Latest Publications

Subscribe to Latest Publications feed Latest Publications
NCBI: db=pubmed; Term=(((((((((echinoderm) AND developmental biology) OR strongylocentrotus purpuratus) OR patiria miniata) OR lytechinus variegatus) OR eucidaris tribuloides) OR parastichopus parvimensis) OR ophiothrix apiculata) OR allocentrotus fragilis) OR strongylocentrotus franciscanus AND ( ( Humans[Mesh] OR Animals[Mesh:noexp] ) ) AND ("last 5 years"[PDat])
Updated: 11 hours 41 min ago

Histidine168 is crucial for ΔpH-dependent gating of the human voltage-gated proton channel, hHV1.

Tue, 10/01/2019 - 13:09
Related Articles

Histidine168 is crucial for ΔpH-dependent gating of the human voltage-gated proton channel, hHV1.

J Gen Physiol. 2018 06 04;150(6):851-862

Authors: Cherny VV, Morgan D, Thomas S, Smith SME, DeCoursey TE

Abstract
We recently identified a voltage-gated proton channel gene in the snail Helisoma trivolvis, HtHV1, and determined its electrophysiological properties. Consistent with early studies of proton currents in snail neurons, HtHV1 opens rapidly, but it unexpectedly exhibits uniquely defective sensitivity to intracellular pH (pHi). The H+ conductance (gH)-V relationship in the voltage-gated proton channel (HV1) from other species shifts 40 mV when either pHi or pHo (extracellular pH) is changed by 1 unit. This property, called ΔpH-dependent gating, is crucial to the functions of HV1 in many species and in numerous human tissues. The HtHV1 channel exhibits normal pHo dependence but anomalously weak pHi dependence. In this study, we show that a single point mutation in human hHV1-changing His168 to Gln168, the corresponding residue in HtHV1-compromises the pHi dependence of gating in the human channel so that it recapitulates the HtHV1 response. This location was previously identified as a contributor to the rapid gating kinetics of HV1 in Strongylocentrotus purpuratus His168 mutation in human HV1 accelerates activation but accounts for only a fraction of the species difference. H168Q, H168S, or H168T mutants exhibit normal pHo dependence, but changing pHi shifts the gH-V relationship on average by <20 mV/unit. Thus, His168 is critical to pHi sensing in hHV1. His168, located at the inner end of the pore on the S3 transmembrane helix, is the first residue identified in HV1 that significantly impairs pH sensing when mutated. Because pHo dependence remains intact, the selective erosion of pHi dependence supports the idea that there are distinct internal and external pH sensors. Although His168 may itself be a pHi sensor, the converse mutation, Q229H, does not normalize the pHi sensitivity of the HtHV1 channel. We hypothesize that the imidazole group of His168 interacts with nearby Phe165 or other parts of hHV1 to transduce pHi into shifts of voltage-dependent gating.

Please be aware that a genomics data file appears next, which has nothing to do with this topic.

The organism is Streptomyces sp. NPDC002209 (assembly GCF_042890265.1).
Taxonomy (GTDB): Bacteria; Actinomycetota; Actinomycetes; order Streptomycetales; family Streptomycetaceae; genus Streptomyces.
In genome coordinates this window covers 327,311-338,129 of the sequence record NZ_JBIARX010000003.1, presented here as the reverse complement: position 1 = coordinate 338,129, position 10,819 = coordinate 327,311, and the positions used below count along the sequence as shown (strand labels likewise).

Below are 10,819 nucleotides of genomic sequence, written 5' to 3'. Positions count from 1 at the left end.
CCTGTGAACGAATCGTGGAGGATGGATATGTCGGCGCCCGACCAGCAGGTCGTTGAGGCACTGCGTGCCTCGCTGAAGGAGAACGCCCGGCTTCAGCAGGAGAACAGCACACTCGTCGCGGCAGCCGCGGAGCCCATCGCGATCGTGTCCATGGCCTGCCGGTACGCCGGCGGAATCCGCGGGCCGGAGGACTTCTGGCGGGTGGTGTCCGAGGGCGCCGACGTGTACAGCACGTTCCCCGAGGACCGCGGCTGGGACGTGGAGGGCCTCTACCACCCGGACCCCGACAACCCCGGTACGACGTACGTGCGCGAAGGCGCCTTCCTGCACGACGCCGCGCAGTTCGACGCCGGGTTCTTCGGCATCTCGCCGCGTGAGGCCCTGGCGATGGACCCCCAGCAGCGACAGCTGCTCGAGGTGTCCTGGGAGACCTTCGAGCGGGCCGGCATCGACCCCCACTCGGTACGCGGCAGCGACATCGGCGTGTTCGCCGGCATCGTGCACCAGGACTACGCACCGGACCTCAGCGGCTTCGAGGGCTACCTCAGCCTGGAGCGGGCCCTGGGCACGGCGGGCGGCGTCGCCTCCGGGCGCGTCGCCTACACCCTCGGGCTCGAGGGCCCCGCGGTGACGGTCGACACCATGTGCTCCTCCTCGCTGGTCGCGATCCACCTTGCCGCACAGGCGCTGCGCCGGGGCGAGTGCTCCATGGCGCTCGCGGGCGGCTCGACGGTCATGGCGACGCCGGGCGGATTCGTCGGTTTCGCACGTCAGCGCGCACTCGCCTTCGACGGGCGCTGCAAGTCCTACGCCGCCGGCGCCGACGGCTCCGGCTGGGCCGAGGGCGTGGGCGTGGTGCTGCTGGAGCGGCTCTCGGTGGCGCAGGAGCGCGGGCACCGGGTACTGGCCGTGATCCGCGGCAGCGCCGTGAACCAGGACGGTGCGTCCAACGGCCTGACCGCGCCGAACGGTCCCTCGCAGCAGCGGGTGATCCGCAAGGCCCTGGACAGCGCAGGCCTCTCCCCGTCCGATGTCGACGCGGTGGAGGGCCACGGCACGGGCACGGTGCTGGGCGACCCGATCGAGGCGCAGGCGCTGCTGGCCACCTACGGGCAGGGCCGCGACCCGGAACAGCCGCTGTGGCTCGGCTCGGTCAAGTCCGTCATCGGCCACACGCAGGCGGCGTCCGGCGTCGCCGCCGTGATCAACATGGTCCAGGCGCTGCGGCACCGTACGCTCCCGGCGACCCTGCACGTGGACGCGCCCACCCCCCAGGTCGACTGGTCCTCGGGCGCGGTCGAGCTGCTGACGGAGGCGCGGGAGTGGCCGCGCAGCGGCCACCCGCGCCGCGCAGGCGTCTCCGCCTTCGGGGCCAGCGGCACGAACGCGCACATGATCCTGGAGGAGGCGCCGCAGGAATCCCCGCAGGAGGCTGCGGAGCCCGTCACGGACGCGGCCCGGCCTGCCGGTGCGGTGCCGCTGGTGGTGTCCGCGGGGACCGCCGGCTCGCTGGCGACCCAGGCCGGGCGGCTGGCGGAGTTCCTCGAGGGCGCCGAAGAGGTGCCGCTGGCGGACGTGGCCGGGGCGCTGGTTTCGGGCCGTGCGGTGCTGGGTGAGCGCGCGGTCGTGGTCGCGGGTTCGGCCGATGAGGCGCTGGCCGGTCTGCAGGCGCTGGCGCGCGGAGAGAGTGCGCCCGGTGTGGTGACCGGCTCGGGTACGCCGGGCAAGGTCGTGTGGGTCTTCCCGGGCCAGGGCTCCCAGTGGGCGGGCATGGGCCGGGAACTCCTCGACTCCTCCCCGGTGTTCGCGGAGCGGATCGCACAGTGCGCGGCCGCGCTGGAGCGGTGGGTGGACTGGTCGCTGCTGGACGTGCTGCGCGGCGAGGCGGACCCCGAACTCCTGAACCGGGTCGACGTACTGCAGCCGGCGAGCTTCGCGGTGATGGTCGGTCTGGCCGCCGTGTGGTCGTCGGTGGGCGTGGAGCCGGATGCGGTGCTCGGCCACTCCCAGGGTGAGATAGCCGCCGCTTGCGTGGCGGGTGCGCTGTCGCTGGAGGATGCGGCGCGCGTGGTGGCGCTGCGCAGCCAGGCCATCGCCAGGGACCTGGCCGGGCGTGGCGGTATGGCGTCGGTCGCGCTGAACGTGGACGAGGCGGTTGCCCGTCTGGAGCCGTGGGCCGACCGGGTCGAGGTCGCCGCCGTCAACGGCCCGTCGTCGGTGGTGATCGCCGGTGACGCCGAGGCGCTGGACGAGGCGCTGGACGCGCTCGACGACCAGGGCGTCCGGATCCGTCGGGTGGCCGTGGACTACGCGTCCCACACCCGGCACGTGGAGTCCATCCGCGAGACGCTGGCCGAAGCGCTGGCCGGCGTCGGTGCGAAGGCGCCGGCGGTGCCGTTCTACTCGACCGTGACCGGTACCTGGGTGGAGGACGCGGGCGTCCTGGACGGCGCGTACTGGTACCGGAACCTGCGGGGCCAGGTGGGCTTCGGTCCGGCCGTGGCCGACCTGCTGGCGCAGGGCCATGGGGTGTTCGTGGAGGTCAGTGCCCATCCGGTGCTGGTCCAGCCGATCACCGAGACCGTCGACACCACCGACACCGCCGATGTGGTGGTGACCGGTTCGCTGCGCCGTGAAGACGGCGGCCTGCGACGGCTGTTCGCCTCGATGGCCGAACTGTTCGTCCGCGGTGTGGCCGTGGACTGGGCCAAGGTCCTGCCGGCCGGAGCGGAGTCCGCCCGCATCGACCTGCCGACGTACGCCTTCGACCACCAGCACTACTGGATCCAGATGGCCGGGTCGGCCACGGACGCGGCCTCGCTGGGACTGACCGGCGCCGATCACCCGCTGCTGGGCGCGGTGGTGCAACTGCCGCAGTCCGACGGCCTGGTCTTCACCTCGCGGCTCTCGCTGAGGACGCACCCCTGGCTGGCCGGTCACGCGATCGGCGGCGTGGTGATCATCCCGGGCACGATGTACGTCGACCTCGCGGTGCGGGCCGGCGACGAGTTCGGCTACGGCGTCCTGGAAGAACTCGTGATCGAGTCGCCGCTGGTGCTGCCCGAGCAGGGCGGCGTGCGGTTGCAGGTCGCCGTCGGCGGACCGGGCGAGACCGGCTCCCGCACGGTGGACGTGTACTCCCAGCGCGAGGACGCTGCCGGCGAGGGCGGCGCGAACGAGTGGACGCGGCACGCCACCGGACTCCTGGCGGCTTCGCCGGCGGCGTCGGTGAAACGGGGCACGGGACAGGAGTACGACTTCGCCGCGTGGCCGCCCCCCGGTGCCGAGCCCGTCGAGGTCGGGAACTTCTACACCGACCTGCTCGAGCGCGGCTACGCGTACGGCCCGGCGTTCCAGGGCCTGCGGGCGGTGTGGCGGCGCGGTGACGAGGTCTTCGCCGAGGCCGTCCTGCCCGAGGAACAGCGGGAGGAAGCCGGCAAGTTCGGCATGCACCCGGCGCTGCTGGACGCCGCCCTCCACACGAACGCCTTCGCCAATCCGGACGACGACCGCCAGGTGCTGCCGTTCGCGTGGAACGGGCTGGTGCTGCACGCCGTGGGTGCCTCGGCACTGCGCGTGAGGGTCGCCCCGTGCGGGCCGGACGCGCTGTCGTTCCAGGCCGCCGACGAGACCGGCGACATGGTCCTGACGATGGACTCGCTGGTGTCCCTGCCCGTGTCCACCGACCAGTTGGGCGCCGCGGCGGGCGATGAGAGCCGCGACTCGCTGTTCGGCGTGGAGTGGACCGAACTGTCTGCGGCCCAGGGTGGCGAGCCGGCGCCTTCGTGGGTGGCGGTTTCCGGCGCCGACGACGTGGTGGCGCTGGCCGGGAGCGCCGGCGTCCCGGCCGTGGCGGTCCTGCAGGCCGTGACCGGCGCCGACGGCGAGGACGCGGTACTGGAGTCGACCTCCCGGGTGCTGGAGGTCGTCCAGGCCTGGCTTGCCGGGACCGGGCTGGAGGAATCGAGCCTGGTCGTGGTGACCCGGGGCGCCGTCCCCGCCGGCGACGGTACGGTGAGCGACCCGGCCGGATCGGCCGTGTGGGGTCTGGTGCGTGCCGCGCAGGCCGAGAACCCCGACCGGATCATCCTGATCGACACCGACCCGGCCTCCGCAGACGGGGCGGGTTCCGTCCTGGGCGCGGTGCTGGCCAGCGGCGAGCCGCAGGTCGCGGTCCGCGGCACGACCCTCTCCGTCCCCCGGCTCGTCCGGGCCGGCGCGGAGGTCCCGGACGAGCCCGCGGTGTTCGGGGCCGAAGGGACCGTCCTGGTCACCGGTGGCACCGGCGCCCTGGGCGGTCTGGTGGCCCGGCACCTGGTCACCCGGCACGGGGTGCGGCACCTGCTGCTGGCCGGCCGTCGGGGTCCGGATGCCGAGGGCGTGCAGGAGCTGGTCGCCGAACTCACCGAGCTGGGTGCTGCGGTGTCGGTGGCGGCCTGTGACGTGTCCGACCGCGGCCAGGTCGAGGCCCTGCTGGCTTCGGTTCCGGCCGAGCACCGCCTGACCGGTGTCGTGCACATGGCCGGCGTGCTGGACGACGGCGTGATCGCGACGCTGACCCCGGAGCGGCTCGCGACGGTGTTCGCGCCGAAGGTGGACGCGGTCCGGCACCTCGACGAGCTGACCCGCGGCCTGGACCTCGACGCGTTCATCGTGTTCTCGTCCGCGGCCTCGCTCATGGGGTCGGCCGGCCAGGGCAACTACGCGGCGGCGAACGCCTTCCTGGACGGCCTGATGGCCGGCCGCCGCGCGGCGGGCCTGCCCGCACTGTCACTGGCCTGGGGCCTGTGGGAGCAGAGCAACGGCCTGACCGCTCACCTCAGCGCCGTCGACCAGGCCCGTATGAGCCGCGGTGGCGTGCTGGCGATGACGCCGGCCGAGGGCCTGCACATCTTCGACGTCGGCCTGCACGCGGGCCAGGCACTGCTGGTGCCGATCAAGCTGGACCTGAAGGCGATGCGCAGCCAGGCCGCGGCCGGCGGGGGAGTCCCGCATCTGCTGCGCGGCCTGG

PMID: 29743300 [PubMed - indexed for MEDLINE]

Categories: pubmed

Co-option of the PRDM14-CBFA2T complex from motor neurons to pluripotent cells during vertebrate evolution.

Tue, 09/10/2019 - 12:34
Related Articles

Co-option of the PRDM14-CBFA2T complex from motor neurons to pluripotent cells during vertebrate evolution.

Development. 2019 01 28;146(2):

Authors: Kawaguchi M, Sugiyama K, Matsubara K, Lin CY, Kuraku S, Hashimoto S, Suwa Y, Yong LW, Takino K, Higashida S, Kawamura D, Yu JK, Seki Y

Abstract
Gene regulatory networks underlying cellular pluripotency are controlled by a core circuitry of transcription factors in mammals, including POU5F1. However, the evolutionary origin and transformation of pluripotency-related transcriptional networks have not been elucidated in deuterostomes. PR domain-containing protein 14 (PRDM14) is specifically expressed in pluripotent cells and germ cells, and is required for establishing embryonic stem cells (ESCs) and primordial germ cells in mice. Here, we compared the functions and expression patterns of PRDM14 orthologues within deuterostomes. Amphioxus PRDM14 and zebrafish PRDM14, but not sea urchin PRDM14, compensated for mouse PRDM14 function in maintaining mouse ESC pluripotency. Interestingly, sea urchin PRDM14 together with sea urchin CBFA2T, an essential partner of PRDM14 in mouse ESCs, complemented the self-renewal defect in mouse Prdm14 KO ESCs. Contrary to the Prdm14 expression pattern in mouse embryos, Prdm14 was expressed in motor neurons of amphioxus embryos, as observed in zebrafish embryos. Thus, Prdm14 expression in motor neurons was conserved in non-tetrapod deuterostomes and the co-option of the PRDM14-CBFA2T complex from motor neurons into pluripotent cells may have maintained the transcriptional network for pluripotency during vertebrate evolution.This article has an associated 'The people behind the papers' interview.

PMID: 30630825 [PubMed - indexed for MEDLINE]

Categories: pubmed

Experiments reveal limited top-down control of key herbivores in southern California kelp forests.

Tue, 09/03/2019 - 12:08
Related Articles

Experiments reveal limited top-down control of key herbivores in southern California kelp forests.

Ecology. 2019 03;100(3):e02625

Authors: Dunn RP, Hovel KA

Abstract